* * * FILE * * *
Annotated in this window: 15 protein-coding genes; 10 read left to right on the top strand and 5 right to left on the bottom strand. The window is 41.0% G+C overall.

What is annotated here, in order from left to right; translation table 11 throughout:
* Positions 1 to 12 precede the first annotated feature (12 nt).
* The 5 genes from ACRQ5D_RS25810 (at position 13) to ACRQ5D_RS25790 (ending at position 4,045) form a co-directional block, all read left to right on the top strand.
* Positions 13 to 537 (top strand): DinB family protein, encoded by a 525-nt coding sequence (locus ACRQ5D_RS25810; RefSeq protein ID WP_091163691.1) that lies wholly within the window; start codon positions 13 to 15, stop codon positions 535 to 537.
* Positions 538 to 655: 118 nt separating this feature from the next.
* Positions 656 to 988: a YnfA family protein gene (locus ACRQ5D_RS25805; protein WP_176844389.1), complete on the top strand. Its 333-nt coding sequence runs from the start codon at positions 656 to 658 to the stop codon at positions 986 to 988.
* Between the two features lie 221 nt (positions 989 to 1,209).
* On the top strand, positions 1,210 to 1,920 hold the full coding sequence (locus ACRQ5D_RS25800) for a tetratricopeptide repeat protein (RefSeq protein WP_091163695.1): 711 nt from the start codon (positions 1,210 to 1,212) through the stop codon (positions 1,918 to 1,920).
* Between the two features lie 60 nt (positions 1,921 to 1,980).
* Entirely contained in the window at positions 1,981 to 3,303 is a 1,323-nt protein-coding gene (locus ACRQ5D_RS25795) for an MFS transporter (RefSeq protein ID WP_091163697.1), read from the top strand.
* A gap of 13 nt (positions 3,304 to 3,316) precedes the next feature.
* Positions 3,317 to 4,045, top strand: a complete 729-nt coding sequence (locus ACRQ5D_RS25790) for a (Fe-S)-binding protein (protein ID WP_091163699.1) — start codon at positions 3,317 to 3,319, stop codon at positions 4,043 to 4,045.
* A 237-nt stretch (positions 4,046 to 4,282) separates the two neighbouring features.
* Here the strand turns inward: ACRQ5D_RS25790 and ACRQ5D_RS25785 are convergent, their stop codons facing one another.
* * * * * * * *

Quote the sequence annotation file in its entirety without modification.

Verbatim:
Annotated in this window: 15 protein-coding genes; 10 read left to right on the top strand and 5 right to left on the bottom strand. The window is 41.0% G+C overall.

What is annotated here, in order from left to right; translation table 11 throughout:
* Positions 1 to 12 precede the first annotated feature (12 nt).
* The 5 genes from ACRQ5D_RS25810 (at position 13) to ACRQ5D_RS25790 (ending at position 4,045) form a co-directional block, all read left to right on the top strand.
* Positions 13 to 537 (top strand): DinB family protein, encoded by a 525-nt coding sequence (locus ACRQ5D_RS25810; RefSeq protein ID WP_091163691.1) that lies wholly within the window; start codon positions 13 to 15, stop codon positions 535 to 537.
* Positions 538 to 655: 118 nt separating this feature from the next.
* Positions 656 to 988: a YnfA family protein gene (locus ACRQ5D_RS25805; protein WP_176844389.1), complete on the top strand. Its 333-nt coding sequence runs from the start codon at positions 656 to 658 to the stop codon at positions 986 to 988.
* Between the two features lie 221 nt (positions 989 to 1,209).
* On the top strand, positions 1,210 to 1,920 hold the full coding sequence (locus ACRQ5D_RS25800) for a tetratricopeptide repeat protein (RefSeq protein WP_091163695.1): 711 nt from the start codon (positions 1,210 to 1,212) through the stop codon (positions 1,918 to 1,920).
* Between the two features lie 60 nt (positions 1,921 to 1,980).
* Entirely contained in the window at positions 1,981 to 3,303 is a 1,323-nt protein-coding gene (locus ACRQ5D_RS25795) for an MFS transporter (RefSeq protein ID WP_091163697.1), read from the top strand.
* A gap of 13 nt (positions 3,304 to 3,316) precedes the next feature.
* Positions 3,317 to 4,045, top strand: a complete 729-nt coding sequence (locus ACRQ5D_RS25790) for a (Fe-S)-binding protein (protein ID WP_091163699.1) — start codon at positions 3,317 to 3,319, stop codon at positions 4,043 to 4,045.
* A 237-nt stretch (positions 4,046 to 4,282) separates the two neighbouring features.
* Here the strand turns inward: ACRQ5D_RS25790 and ACRQ5D_RS25785 are convergent, their stop codons facing one another.